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Publication numberUS5120253 A
Publication typeGrant
Application numberUS 07/669,028
Publication dateJun 9, 1992
Filing dateMar 13, 1991
Priority dateMar 13, 1991
Fee statusPaid
Publication number07669028, 669028, US 5120253 A, US 5120253A, US-A-5120253, US5120253 A, US5120253A
InventorsJohn A. Gelardi
Original AssigneeGelardi John A
Export CitationBiBTeX, EndNote, RefMan
External Links: USPTO, USPTO Assignment, Espacenet
Connectors for forming structures
US 5120253 A
Abstract
A cube junction connector comprises six cylindrical receivers which extend from the cube and into which bottle caps can be inserted and locked. The cube is constructed from a flat cruciform blank with living hinges between square panels, comprising the cylindrical receivers. The panels are folded into a cube and locked together using male snaps interfitted with female snap receivers. A flange circumventting the edge of the cylinder, acting as a lock, holds and secures the bottom of the bottle cap in the cylinder. Rivets comprise two male snap members secured to one another at a base, and may be divided into two parts to allow for flexibility. The rivets are used in preformed openings in the bases of the bottles and secure one bottle base to another bottle base. Plastic bottles are joined together as building elements for structures.
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Claims(13)
I claim:
1. A connector system for creating structures from plastic bottles comprising a flat cruciform blank subdivided into six equivalent square panels joined by living hinges, each of the panels incorporating an outwardly extending cylinder, wherein each cylinder has an aperture equivalent to a bottle cap and incorporates an interior lock for holding a bottle cap, all cylinders protruding from one side of the cruciform blank, the cruciform blank being foldable into a cube having sides formed by the square panels with the cylinders extending outward, mating snaps on edges of the panels for holding the cube intact, said cube providing means for holding six bottle caps with cap-connected bottles extending therefrom, and plural rivets for insertion into preformed openings in base cups of the bottles for securing one bottle base cup to another bottle base cup.
2. The system of claim 1, further comprising guides outwardly extending from the panels oppositely to the cylinders for blocking apertures in the panels to prevent inward egress of the caps.
3. The system of claim 1, wherein each lock comprises a circumferential, inwardly extending flange extending inward from the cylinder into the aperture for gripping a bottom edge of a bottle cap.
4. The system of claim 1, further comprising guides, the guides comprising mated arms which extend interiorly in the folded cube, each panel having one of a mated pair of arms on each of its edges, wherein a single arm describes a male guide and two adjacent arms describe a female guide extending inward into the cube from edges of the panels in the folded cube having paired guides for holding the panels of the cube at 90 angles to each other.
5. The system of claim 4, wherein the arms further comprise stops which extend across the opening of an aperture in the cylinder of an adjoining cube panel for preventing an inserted cap from pushing into the interior of the cube.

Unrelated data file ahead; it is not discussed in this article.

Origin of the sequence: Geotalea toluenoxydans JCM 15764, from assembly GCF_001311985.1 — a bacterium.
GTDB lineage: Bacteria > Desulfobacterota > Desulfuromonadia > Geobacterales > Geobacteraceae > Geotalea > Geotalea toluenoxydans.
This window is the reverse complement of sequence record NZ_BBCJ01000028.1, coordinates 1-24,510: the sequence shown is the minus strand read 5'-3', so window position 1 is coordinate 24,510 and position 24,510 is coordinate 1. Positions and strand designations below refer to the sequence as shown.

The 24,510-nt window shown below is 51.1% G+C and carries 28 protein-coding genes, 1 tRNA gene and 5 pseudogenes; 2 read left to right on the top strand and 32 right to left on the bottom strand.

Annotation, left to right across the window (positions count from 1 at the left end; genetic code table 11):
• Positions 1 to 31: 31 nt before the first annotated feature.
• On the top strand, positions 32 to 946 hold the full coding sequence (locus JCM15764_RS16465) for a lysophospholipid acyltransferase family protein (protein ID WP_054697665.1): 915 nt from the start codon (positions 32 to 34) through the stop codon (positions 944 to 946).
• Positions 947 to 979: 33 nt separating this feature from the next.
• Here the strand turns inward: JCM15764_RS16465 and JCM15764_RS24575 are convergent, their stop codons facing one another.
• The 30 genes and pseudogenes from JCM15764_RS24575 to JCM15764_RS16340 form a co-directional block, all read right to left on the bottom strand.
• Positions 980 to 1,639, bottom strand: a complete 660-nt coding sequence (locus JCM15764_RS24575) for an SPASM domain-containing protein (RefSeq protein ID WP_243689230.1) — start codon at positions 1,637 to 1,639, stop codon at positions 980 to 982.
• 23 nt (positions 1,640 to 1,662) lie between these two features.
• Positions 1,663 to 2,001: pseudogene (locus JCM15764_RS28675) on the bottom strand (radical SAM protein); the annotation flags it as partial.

6. The connector system of claim 1, wherein each of the plural rivets comprise a shaft with heads on opposite ends of the shaft for insertion into preformed openings in bottle base caps, each of the rivets having a center flange and the shaft having two axially extending shaft portions formed on opposite sides of the flange, and extending in opposite directions away from one another.
7. The system of claim 6, further comprising axial slits through the shaft portions and heads, creating an opening and dividing each of the heads and shaft portions of the rivets into two spaced sections.
8. The system of claim 6, further comprising bases attached to opposite sides of the center flange, the shaft portions extending outward from the bases and extending outward away from the center flange, the bases being wider than the shaft portions and as wide as the heads.
9. A connector/system creating structures from plastic bottles, comprising a flat cruciform blank subdivided into six equivalent square panels joined by living hinges, each of the panels incorporating an outwardly extending cylinder, wherein each cylinder is diametrically equivalent and incorporating an interior lock for holding a bottle cap, all cylinders protruding from one side of the cruciform, the cruciform folding into a cube having each side prescribing a square panel with the cylinders extending outward, mated snaps on edges of the panels for holding the cube intact, said cube providing a means for holding six bottle caps with connected bottles extending orthogonally and radially, and plural rivets for inserting into preformed openings in base cups of the bottles to secure one bottle base cup to another bottle base cup; said cylinders extending outwardly and having apertures in the panels equivalent to the diameter of the caps; said interior cylinder locks being flange extensions circumscribing an inside edge of the cylinders; mated guides on panel edges for holding the panels of the cube at 90 angles to each other; said guides preventing the inserted bottle caps from pushing into the interior of the cube.